The Imminent Failure of ‘Adiabatic’ Quantum Computing & Quantum Annealing!

What is ‘Adiabatic’ Quantum Computing?

Adiabatic quantum computation (AQC) is a form of quantum computing which relies on the adiabatic theorem to do calculations and is closely related to, and may be regarded as a subclass of, quantum annealing.

First, a (potentially complicated) Hamiltonian is found whose ground state describes the solution to the problem of interest. Next, a system with a simple Hamiltonian is prepared and initialized to the ground state. Finally, the simple Hamiltonian is adiabatically evolved to the desired complicated Hamiltonian. By the adiabatic theorem, the system remains in the ground state, so at the end the state of the system describes the solution to the problem. Adiabatic quantum computing has been shown to be polynomially equivalent to conventional quantum computing in the circuit model.

The time complexity for an adiabatic algorithm is the time taken to complete the adiabatic evolution which is dependent on the gap in the energy eigenvalues (spectral gap) of the Hamiltonian. Specifically, if the system is to be kept in the ground state, the energy gap between the ground state and the first excited state of H(t) provides an upper bound on the rate at which the Hamiltonian can be evolved at time t. When the spectral gap is small, the Hamiltonian has to be evolved slowly.

What is Quantum Annealing?

Quantum annealing (QA) is a metaheuristic for finding the global minimum of a given objective function over a given set of candidate solutions (candidate states), by a process using quantum fluctuations. Quantum annealing is used mainly for problems where the search space is discrete (combinatorial optimization problems) with many local minima; such as finding the ground state of a spin glass. It was formulated in its present form by T. Kadowaki and H. Nishimori in “Quantum annealing in the transverse Ising model” though a proposal in a different form had been made by A. B. Finilla, M. A. Gomez, C. Sebenik and J. D. Doll, in “Quantum annealing: A new method for minimizing multidimensional functions”.

Quantum annealing starts from a quantum-mechanical superposition of all possible states (candidate states) with equal weights. Then the system evolves following the time-dependent Schrödinger equation, a natural quantum-mechanical evolution of physical systems. The amplitudes of all candidate states keep changing, realizing a quantum parallelism, according to the time-dependent strength of the transverse field, which causes quantum tunneling between states. If the rate of change of the transverse field is slow enough, the system stays close to the ground state of the instantaneous Hamiltonian (also see adiabatic quantum computation). If the rate of change of the transverse field is accelerated, the system may leave the ground state temporarily but produce a higher likelihood of concluding in the ground state of the final problem Hamiltonian, i.e., adiabatic quantum computation. The transverse field is finally switched off, and the system is expected to have reached the ground state of the classical Ising model that corresponds to the solution to the original optimization problem.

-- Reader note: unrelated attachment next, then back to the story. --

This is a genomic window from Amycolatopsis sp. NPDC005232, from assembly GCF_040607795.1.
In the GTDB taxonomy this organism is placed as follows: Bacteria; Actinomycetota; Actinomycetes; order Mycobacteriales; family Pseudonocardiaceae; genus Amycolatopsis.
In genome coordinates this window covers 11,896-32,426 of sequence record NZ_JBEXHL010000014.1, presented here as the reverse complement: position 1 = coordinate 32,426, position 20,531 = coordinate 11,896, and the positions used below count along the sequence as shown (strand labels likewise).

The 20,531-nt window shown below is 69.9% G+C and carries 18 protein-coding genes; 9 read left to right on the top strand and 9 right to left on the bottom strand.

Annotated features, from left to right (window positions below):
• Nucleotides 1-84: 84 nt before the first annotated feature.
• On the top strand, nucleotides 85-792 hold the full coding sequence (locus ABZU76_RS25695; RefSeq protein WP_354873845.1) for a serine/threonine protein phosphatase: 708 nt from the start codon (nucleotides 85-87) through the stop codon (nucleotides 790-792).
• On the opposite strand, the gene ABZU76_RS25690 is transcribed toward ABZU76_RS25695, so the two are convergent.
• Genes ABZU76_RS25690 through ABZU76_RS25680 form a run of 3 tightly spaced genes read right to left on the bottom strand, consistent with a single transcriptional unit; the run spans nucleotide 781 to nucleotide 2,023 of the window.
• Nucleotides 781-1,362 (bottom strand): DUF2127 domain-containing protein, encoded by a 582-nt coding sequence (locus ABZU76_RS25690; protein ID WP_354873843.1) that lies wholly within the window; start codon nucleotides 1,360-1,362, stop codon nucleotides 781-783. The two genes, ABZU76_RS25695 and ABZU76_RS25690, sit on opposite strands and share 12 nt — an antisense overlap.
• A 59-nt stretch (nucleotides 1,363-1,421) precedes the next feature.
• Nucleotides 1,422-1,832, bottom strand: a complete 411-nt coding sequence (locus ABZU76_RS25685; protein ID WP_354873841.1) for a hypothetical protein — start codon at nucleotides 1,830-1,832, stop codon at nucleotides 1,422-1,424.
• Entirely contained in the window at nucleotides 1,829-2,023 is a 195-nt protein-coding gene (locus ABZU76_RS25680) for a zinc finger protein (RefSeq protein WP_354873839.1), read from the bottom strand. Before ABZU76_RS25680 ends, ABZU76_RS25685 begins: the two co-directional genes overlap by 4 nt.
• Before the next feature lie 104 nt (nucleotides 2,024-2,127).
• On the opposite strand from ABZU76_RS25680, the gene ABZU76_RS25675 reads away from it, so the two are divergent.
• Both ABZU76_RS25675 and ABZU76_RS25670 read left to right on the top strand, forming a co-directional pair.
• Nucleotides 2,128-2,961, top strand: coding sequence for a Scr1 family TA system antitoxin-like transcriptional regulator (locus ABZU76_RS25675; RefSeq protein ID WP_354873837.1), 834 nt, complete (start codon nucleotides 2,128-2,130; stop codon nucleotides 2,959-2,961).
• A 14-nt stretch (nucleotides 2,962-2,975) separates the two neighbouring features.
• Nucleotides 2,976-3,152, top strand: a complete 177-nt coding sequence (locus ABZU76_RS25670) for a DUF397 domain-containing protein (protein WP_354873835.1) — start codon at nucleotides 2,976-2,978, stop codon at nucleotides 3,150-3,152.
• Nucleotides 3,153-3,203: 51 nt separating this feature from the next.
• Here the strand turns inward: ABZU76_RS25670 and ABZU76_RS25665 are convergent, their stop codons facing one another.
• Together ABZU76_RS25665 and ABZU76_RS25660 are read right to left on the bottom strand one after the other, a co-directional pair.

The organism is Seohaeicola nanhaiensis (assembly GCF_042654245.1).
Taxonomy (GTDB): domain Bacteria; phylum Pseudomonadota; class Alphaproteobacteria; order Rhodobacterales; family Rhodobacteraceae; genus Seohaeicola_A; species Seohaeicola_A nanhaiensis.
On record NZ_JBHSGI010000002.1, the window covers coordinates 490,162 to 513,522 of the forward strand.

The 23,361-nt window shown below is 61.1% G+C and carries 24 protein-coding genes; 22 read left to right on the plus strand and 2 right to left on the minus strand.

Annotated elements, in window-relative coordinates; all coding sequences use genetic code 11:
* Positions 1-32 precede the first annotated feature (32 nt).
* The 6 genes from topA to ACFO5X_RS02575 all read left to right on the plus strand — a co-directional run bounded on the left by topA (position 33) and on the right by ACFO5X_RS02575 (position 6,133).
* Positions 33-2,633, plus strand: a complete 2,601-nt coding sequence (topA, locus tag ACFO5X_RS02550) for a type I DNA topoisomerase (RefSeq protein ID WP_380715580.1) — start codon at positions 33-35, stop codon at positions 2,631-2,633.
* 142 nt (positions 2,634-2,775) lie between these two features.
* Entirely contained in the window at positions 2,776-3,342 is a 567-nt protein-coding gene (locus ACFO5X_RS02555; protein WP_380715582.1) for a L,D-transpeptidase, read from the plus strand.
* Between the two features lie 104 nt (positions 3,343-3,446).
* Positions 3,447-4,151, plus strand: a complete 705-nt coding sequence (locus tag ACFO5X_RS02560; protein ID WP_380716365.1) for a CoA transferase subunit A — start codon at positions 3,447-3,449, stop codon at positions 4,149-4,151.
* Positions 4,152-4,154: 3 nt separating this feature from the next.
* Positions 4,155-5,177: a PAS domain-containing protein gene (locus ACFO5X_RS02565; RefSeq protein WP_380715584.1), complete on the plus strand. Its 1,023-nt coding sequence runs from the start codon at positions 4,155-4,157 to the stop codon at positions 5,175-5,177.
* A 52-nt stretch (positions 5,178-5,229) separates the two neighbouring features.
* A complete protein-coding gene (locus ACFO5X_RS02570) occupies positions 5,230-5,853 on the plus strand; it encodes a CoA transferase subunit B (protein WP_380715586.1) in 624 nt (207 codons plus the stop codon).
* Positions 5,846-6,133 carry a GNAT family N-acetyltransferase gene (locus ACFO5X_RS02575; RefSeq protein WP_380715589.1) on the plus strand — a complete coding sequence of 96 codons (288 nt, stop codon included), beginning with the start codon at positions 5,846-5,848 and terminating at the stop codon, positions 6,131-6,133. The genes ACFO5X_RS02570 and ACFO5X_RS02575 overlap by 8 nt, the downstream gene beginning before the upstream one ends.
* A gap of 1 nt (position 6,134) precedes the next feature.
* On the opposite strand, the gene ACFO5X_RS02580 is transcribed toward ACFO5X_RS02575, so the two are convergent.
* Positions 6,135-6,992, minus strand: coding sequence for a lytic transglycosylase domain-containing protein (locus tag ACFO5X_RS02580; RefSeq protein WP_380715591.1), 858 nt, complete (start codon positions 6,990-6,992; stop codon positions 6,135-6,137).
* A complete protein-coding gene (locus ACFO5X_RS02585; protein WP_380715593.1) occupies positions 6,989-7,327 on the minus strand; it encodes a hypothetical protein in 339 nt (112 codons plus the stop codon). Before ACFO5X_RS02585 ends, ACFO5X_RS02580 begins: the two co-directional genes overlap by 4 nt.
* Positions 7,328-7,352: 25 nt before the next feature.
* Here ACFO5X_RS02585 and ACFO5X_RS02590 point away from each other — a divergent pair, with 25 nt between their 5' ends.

What kind of Problems are Vendors with Quantum Annealing Technologies Trying to Solve?

They are basically trying to implement QUBO — Quantum Unconstrained Binary Optimization formulations. And Quantum Sampling formulations. And perhaps some formulations related to Quantum Machine Learning by sampling Machine Learning Parameters from the Search Space.

So What is The Problem? Why is ‘All’ This a Huge Failure?

The time taken for the Quantum Adiabatic/Annealing Algorithm is basically of the order of 1/g² where g is the spectral energy gap.

Even for slightly complex problems with 20–30 variables the energy gap g closes (i.e. diminishes) exponentially fast. e.g. g will goto 0.00000000000000000000000000001 put that in the formula above and you will get the execution time for the Quantum Algorithm.

Which means …

Firstly, the algorithm will always jump the energy gap and destroy the solution.

Secondly, the algorithm will take exponentially long time to solve problems and even small problems with 20–30 variables are intractable.

Scott Aaronson has explained and proven this very elaborately in the past.

Conclusion

Adiabatic Quantum Computing and Quantum Annealing Computers are a Proven Failure due to the underlying basis of the way they work.

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